Dutch cricket under review 2
Although they are less fully worked out than the proposals for the top levels of Dutch cricket, the ideas for the development of Recreatief Cricket Nederland (RCN) are no less important for the long-term future of the game.
Furthermore, some of the most fundamental issues are inextricably linked to the decisions which need to be taken by Top Cricket Nederland.
Take the question of who plays when.
At present, the main competition (involving up to 55 matches each week) takes place on Sundays, while the women’s competition (6 matches), the Zami (10), the veterans’ league (5) and junior cricket are played on Saturdays. The top youth competition, under-18, which is played on Saturday afternoons, involves another six fixtures each week at present, while the younger age-groups play on Saturday mornings.
There are, however, arguments for moving junior cricket to Sundays, not least because in the ever-longer periods of overlap between the cricket season and those for football and hockey, many young players opt to stay with their winter sport and abandon cricket. This would be less of a problem, it is claimed, if youth cricket took place on Sundays, although the number of hockey matches played in May and August while the Hoofdklasse is in progress makes one wonder how true this actually is.
Whatever conclusion one reaches on this point, it is obvious that shifting one element of the programme has implications for the rest, especially on Sunday when the demand for grounds is at its highest and where finding suitable venues is already a problem. Even some of the leading clubs are already unable to meet their fundamental obligation under KNCB rules, which is to have the necessary grounds available from the beginning of May to the end of August.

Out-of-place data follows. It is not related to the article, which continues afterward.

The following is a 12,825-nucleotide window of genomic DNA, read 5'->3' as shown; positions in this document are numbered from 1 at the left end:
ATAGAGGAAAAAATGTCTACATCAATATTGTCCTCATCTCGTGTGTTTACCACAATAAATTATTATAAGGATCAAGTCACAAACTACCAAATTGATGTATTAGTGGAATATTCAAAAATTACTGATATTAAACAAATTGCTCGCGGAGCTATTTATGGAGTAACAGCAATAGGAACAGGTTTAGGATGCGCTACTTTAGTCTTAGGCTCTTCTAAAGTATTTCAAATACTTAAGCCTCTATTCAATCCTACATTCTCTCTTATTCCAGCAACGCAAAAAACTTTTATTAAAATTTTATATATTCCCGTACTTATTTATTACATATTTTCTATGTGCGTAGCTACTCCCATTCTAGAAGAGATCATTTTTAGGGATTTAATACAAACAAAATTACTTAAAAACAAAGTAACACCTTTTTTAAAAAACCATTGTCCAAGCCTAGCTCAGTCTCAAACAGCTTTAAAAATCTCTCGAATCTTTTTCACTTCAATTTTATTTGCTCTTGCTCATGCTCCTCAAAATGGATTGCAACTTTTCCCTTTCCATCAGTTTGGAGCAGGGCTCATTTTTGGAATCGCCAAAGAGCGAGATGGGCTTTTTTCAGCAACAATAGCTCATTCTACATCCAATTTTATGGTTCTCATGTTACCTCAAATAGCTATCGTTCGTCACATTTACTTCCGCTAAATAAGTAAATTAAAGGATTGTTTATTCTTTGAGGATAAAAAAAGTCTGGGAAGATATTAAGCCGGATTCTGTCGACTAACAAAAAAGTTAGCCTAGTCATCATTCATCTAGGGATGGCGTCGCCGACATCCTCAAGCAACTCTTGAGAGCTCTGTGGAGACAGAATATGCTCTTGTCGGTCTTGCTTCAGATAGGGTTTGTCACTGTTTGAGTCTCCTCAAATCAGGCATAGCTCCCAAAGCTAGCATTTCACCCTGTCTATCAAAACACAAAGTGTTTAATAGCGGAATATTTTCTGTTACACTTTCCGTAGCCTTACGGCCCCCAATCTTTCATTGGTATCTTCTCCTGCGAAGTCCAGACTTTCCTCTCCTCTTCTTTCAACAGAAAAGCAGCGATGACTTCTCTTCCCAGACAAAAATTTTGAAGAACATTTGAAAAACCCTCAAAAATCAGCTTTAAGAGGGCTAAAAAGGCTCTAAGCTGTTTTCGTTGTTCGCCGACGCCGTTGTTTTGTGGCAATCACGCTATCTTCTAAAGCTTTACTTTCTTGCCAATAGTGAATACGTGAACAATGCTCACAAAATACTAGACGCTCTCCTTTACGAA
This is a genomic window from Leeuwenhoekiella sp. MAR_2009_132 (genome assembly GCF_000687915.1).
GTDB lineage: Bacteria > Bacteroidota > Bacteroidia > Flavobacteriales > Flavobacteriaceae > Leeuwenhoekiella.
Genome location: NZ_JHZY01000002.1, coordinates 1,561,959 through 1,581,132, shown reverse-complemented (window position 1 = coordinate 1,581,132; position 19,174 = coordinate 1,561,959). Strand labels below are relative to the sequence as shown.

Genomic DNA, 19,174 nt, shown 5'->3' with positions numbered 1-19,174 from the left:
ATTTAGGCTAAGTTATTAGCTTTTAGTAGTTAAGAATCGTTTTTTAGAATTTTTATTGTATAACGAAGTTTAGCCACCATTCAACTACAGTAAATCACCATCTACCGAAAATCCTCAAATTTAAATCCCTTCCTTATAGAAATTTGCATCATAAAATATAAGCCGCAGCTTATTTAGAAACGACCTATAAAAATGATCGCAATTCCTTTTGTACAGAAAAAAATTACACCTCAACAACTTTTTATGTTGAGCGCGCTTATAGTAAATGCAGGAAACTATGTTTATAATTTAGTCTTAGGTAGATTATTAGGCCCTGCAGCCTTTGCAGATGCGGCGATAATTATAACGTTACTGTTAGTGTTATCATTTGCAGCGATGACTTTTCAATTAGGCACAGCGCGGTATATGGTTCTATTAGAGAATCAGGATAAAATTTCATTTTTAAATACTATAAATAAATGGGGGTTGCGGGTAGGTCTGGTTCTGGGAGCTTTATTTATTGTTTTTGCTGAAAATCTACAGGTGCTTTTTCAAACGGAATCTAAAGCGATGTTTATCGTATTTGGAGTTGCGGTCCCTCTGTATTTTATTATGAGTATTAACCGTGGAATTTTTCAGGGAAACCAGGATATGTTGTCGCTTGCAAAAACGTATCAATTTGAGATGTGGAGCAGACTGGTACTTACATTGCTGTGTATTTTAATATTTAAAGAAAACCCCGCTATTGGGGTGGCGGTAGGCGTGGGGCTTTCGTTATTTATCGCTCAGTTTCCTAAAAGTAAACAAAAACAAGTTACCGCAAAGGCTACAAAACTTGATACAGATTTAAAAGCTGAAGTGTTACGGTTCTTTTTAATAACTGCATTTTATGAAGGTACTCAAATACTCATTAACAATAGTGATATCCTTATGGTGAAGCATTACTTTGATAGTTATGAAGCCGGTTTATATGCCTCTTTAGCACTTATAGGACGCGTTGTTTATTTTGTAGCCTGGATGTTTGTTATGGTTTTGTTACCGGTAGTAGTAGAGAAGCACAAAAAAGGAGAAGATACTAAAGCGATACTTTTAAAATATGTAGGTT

It may be that the proposal to introduce a ‘Zomi’ competition (recreational cricket played on Sundays) will simply split the existing lower divisions into two strands, one playing for the fun of it and the other looking towards promotion and the eventual chance to play in the TCN leagues.
But if the KNCB is successful in its ambition to broaden cricket’s base substantially over the next few years, then it will need both a much more proactive policy to obtain and secure suitable grounds, and a coherent programme to ensure their use as intensively and effectively as possible.
Projects aimed at attracting new players to the game rightly loom large in RCN’s thinking.
There have already been some small successes in this area – there was a round of applause at last week’s meeting for the representatives of Friesland’s first cricket club – but much more needs to be done, both by the KNCB and by its member clubs.
RCN spokesman Willem Winckel is in no doubt that the existing clubs are the key, although he acknowledged that the KNCB board can help by producing suitable propaganda materials and providing frameworks within which the clubs can work.